Lindsey Vonn faces uphill climb in quest for Sochi

United States’ Lindsey Vonn is airlifted after crashing during the women’s super-G course, at the Alpine skiing world championships in Schladming, Austria, Tuesday, Feb.5, 2013. Lindsey Vonn has been helicoptered to hospital from the Alpine skiing world championships after crashing and apparently hurting her right knee in the super-G race. (AP Photo/Luca Bruno)



It’s a year out from the 2014 Winter Olympic Games in Sochi, Russia, but that year may not be enough to alleviate the concerns of anyone keeping score with the U.S. Ski Team.

Ski-racing fans from around the globe, and particularly those monitoring the fortunes of the U.S. Ski Team, suffered a disheartening moment earlier this week when Lindsey Vonn, perhaps America’s best ski racer ever, crashed in the opening race of the super-G at the FIS Alpine Ski World Championships in Schladming, Austria.

It was one year and two days before the scheduled start of the Sochi Olympics.

In spite of Vonn’s post-crash pledge to be “as ready as humanly possible to represent my country” at the Sochi Olympics, one pauses at the thought of even this Wonder Woman being ready to repeat as the Olympic downhill champion.

Sally Jenkins of the Washington Post wrote Friday the crash “looked like a fireball encased in ice, a blast of snow with a dim figure in the midst of flying white particles doing an unintentional cartwheel.

“It was followed by a blank pause on that white alp, and then a sound that at first might have been a lonely goatherd’s yodel-ey-ee-hoo, but turned out to be Vonn wailing over the destruction of her right knee.”

Reports from the U.S. team say the crash (don’t you dare call it a spill) happened when Vonn’s right ski caught in a bit of soft snow and stopped while she was moving downhill at an estimated 50 to 60 mph.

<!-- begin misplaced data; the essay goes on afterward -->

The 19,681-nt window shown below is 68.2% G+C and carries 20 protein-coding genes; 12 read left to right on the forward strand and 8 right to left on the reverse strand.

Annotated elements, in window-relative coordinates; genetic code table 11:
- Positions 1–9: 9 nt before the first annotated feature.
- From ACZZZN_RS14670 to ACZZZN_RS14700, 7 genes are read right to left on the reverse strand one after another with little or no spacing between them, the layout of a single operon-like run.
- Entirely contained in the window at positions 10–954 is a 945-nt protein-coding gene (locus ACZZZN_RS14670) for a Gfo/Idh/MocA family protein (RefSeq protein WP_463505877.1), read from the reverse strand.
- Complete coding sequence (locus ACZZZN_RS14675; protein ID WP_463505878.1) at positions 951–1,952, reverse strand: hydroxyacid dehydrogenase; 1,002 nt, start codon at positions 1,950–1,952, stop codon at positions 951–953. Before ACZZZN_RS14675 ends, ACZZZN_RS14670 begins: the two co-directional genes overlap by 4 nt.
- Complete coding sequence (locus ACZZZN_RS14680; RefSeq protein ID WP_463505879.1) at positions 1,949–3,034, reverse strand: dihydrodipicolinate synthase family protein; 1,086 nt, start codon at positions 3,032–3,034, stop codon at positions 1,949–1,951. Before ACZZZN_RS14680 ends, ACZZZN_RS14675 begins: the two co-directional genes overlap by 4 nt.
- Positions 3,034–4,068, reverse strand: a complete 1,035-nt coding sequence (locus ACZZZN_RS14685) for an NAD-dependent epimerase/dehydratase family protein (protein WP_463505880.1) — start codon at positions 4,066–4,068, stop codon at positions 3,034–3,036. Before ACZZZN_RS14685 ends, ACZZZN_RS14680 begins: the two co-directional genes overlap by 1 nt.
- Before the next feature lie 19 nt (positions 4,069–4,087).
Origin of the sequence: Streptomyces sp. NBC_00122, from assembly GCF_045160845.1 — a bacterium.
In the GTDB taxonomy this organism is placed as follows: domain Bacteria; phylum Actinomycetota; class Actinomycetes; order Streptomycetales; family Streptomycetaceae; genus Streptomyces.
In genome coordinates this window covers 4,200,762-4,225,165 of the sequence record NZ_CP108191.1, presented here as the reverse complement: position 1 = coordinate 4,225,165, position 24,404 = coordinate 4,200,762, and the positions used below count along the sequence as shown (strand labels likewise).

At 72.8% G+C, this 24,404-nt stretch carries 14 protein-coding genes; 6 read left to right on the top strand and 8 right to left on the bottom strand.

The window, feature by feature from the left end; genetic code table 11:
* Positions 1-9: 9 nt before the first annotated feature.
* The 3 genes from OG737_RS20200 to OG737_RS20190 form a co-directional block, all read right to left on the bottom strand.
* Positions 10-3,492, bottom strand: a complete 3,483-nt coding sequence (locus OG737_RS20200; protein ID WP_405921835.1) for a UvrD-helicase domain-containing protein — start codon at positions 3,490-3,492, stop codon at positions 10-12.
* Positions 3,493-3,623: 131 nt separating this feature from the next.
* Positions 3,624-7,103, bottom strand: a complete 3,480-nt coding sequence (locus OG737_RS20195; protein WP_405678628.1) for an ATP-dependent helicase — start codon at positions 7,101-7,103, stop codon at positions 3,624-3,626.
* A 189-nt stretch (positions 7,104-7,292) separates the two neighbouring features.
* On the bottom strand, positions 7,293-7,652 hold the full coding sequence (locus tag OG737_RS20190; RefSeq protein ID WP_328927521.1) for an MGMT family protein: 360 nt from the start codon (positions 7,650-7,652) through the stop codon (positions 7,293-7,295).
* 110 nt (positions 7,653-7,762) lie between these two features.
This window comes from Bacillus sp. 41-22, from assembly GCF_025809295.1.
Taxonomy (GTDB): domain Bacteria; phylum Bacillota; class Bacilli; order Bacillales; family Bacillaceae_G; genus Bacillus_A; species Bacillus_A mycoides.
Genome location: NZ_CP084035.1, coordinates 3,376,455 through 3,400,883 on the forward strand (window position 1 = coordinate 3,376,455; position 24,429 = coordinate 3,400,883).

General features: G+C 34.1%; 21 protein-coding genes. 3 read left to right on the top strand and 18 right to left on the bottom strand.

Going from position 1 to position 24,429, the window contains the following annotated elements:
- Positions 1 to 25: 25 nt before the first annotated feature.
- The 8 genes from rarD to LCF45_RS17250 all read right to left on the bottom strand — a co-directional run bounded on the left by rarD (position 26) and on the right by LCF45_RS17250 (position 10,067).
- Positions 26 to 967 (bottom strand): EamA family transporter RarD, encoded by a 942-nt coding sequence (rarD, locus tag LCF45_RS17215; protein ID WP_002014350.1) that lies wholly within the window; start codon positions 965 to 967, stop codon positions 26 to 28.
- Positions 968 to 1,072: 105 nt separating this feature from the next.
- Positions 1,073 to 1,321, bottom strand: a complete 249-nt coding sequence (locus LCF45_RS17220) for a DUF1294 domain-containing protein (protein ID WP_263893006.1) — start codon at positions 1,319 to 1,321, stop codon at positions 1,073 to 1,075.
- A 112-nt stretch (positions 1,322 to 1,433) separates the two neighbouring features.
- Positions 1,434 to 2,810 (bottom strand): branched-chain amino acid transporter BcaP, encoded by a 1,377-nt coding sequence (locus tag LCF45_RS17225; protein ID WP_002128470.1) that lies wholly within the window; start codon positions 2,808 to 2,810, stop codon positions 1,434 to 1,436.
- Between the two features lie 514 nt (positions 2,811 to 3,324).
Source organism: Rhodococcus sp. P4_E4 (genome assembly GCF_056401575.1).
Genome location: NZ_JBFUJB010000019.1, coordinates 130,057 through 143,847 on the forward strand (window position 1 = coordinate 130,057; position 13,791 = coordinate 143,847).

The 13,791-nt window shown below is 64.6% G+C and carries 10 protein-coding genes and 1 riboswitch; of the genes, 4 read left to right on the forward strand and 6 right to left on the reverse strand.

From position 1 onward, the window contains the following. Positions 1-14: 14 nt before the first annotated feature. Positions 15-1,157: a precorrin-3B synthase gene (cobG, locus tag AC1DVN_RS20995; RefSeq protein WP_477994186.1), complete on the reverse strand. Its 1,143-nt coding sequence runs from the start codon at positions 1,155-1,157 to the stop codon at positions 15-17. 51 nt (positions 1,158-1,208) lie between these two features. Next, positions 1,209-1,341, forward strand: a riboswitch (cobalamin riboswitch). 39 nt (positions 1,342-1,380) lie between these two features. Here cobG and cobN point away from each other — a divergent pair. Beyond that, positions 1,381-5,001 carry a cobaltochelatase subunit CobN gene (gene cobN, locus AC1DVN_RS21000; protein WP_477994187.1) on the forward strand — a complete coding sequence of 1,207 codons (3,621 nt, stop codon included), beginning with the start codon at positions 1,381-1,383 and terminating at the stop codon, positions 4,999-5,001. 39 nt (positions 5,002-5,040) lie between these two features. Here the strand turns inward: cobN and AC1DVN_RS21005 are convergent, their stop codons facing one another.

The result, according to team doctors, was torn anterior cruciate and medial collateral ligaments and a lateral fracture of the tibia.

Vonn has a reputation for her hard-charging style, something reflected in an interview for her sponsor Red Bull, where she said: “My favorite part of ski racing is the speed. ... The only thing I’m afraid of is failure. Skiing is a dangerous sport, and I’m not in it to go slow. And if I fall, I just get back up and keep going.”

Ski racers are familiar with the dangers of their sport, but as the U.S.‘s Ted Ligety remarked after winning the men’s super-G gold medal at Schladming, you whistle in the dark and don’t let it bother you.

“That’s a part of ski racing, and if you let it get to you, you have no chance in ski racing,” said Ligety, talking about Vonn’s accident. “You’re bummed out for her, but you just have to move on from that and know she’ll be back strong next year. As a ski racer, you can’t let that affect you.”

Vonn faces a year of difficult rehabilitation from a surgery that hadn’t taken place as of Friday, but if anyone has the will, spirit and drive to recover in time for an Olympic starting gate only 12 months away, it’s Linsdey Vonn.

The biggest concern isn’t her resilience — it’s the short calendar.

It took Picabo Street 14 months to recover from a crash in Vail to compete and win the super-G at the 1998 Nagano Olympics, wrote ski writer John Meyer of the Denver Post in a post-Vonn crash story.

Twelve months is “a tight time frame,” Street told Meyer. “It’s going to take everything she’s got. This is where she’s going to find out what she’s made of, and the rest of us are going to be along for the ride, cheering and hoping and praying.”

But it’s more than just the physical recovery.

As Jenkins wisely noted, “(W)hether Vonn can recover in time for the Olympics will depend on more than just her knee. Her head has to recover, too. How do you regain your confidence after a crash like that?”


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